“I love hearing about siblings being so helpful,” I told him. “My brothers mostly just teased me.”
“But you got stronger from it, right?” he said. “You’re tough!”
“Look at you, all compliments,” I replied.
We approached the parking lot and pulled in. Once we found a parking space and got out, we decided to take a walk through the memorial garden just outside of Symphony Hall. We chatted more as we explored the area, and even took a few pictures among the trees and fountains.
Eventually, we headed inside. I swear, Larsa has some kind of homing beacon when it comes to cafés, because he found this one right away. We had time, though, so I couldn’t fault him for getting a snack. After that, we explored the lobby, taking in the ambiance, the art, and– or course– finding the gift shop. Larsa found several postcards that he was excited about mailing back home, which was actually really sweet; a lot of people just keep in touch electronically these days. He tucked them into an inner pocket in his suit– well, the suit he’d borrowed from Killian– and we went back to wandering the main hall.
It wasn’t too long before seating time that we found ourselves in line for one of the bars. We’d decided to get some Champagne before we sat down, mainly to relax a little, but also to celebrate the concert. I was looking over the menu when I heard a familiar voice.
“Ah, I daresay, is that you, Leila?” I knew that arrogant, holier-than-thou tone more than I liked to admit.
I considered ignoring him at first, but Larsa would have gotten my attention for him, and I didn’t have a way to warn him off, so I steeled myself for a conversation I didn’t really want to have. At least when it was our turn to order, I could try to make my exit. I turned slightly– and slowly– to my left, and saw the man I knew the voice belonged to.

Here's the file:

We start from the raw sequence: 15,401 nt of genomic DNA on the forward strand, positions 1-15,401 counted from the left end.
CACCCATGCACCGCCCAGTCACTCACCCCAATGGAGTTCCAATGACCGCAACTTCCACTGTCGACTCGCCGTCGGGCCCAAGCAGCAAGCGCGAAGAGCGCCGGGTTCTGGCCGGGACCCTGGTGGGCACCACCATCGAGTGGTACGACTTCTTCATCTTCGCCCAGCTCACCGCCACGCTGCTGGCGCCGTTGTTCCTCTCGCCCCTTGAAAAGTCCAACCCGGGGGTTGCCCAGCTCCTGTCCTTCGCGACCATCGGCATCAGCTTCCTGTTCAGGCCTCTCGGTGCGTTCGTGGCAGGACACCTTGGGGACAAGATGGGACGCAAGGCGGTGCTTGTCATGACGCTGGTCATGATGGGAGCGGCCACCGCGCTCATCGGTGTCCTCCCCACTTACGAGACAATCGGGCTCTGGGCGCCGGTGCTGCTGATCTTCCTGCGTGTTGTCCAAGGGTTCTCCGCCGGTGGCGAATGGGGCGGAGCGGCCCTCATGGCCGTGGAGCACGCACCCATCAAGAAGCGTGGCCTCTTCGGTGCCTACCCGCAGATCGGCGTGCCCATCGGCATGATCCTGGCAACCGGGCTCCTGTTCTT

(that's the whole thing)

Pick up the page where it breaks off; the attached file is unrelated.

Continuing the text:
“Good evening, Preston.” Kill them with kindness, the saying goes. I could act more civil than this self-centered man for a few minutes. “What a surprise to see you this far from Healy Heights.”
He smiled smugly. “I would be remiss if I didn’t take a little jaunt to Seattle so that my sweetheart could hear Edvard Grieg’s music brought to life. It seems that you’ve come with a certain someone special as well, Leila.”
I glanced between him and Larsa and smiled a bit. Then I took Larsa’s arm. “This is one of my close friends, actually. Larsa, this is Preston. Preston, Larsa.”
Preston looked him over as though trying to appraise him; I couldn’t stand that. Preston was the type of person who thought he was too good for Armani. Years ago, he’d criticized Stefan for having long hair and tattoos, even though minutes before he’d been praising the woodwind section of the orchestra. Now that I think of it, he was the opposite of Larsa in many ways; Larsa wanted to foster children, but Preston came off as the kind to barely lift a finger for his own flesh and blood, leave all the work to a nanny. I wonder how much the woman on his arm realized that.
“A pleasure, I’m sure,” Preston said. He didn’t offer a hand to Larsa, but patted his date’s. “And what about you, Leila? Do you live in the area now?”
“No,” I admitted. “We’re just in town for the orchestra.” I decided not to tell him that Stefan would be playing that night.
“How lovely,” the other woman said. “Are you staying at the Four Seasons as well? Their spa really is lovely.”
Of course they’d chosen the most expensive hotel in the city. I was searching for a way to avoid telling them where we were staying– and hoping Larsa wouldn’t chime in– when the man in line before us finished, and It was our turn to order.
“Please excuse us, Preston,” I rushed out, and turned to the bar to ask for our Champaign.
I was worried that it would be hard to make an escape, even after we’d ordered; could walking the other direction and putting the line between them and us actually work out? Then the most unexpected thing happened: the man who’d been in line in front of us started speaking to Preston.
“Well, if it isn’t the memorable Mister Preston Astor!” the stranger said. “I hope you won’t mind if I introduce myself to you; I have long wanted to make your most esteemed acquaintance.”